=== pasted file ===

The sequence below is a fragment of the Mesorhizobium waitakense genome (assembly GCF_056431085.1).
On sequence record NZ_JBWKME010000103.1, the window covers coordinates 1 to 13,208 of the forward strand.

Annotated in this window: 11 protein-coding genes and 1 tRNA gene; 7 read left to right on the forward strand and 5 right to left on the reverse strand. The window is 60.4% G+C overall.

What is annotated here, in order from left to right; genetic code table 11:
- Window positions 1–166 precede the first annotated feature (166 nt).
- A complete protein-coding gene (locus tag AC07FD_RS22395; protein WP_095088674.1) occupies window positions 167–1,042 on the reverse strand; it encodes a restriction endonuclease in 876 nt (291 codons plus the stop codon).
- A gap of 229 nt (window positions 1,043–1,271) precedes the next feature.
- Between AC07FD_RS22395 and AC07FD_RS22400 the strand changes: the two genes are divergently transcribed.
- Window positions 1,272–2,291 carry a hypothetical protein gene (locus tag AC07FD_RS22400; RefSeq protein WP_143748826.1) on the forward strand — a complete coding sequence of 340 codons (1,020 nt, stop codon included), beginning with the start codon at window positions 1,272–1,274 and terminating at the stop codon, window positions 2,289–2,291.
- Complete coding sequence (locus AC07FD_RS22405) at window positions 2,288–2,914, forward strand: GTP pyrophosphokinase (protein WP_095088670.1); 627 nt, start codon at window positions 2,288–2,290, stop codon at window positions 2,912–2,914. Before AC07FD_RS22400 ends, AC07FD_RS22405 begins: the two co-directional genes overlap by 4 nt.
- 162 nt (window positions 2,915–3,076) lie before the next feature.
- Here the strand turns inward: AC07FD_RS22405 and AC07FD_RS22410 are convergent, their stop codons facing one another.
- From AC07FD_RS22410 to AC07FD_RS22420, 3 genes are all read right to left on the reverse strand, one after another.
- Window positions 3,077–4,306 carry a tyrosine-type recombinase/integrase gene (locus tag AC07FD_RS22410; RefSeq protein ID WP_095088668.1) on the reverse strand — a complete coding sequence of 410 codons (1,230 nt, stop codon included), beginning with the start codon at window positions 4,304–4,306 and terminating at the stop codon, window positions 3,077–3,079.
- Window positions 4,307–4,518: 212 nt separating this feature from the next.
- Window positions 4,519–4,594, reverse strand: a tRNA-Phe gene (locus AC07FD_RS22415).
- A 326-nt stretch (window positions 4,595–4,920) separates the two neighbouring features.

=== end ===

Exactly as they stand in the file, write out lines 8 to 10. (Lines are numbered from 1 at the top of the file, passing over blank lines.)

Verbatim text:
- Between AC07FD_RS22395 and AC07FD_RS22400 the strand changes: the two genes are divergently transcribed.
- Window positions 1,272–2,291 carry a hypothetical protein gene (locus tag AC07FD_RS22400; RefSeq protein WP_143748826.1) on the forward strand — a complete coding sequence of 340 codons (1,020 nt, stop codon included), beginning with the start codon at window positions 1,272–1,274 and terminating at the stop codon, window positions 2,289–2,291.
- Complete coding sequence (locus AC07FD_RS22405) at window positions 2,288–2,914, forward strand: GTP pyrophosphokinase (protein WP_095088670.1); 627 nt, start codon at window positions 2,288–2,290, stop codon at window positions 2,912–2,914. Before AC07FD_RS22400 ends, AC07FD_RS22405 begins: the two co-directional genes overlap by 4 nt.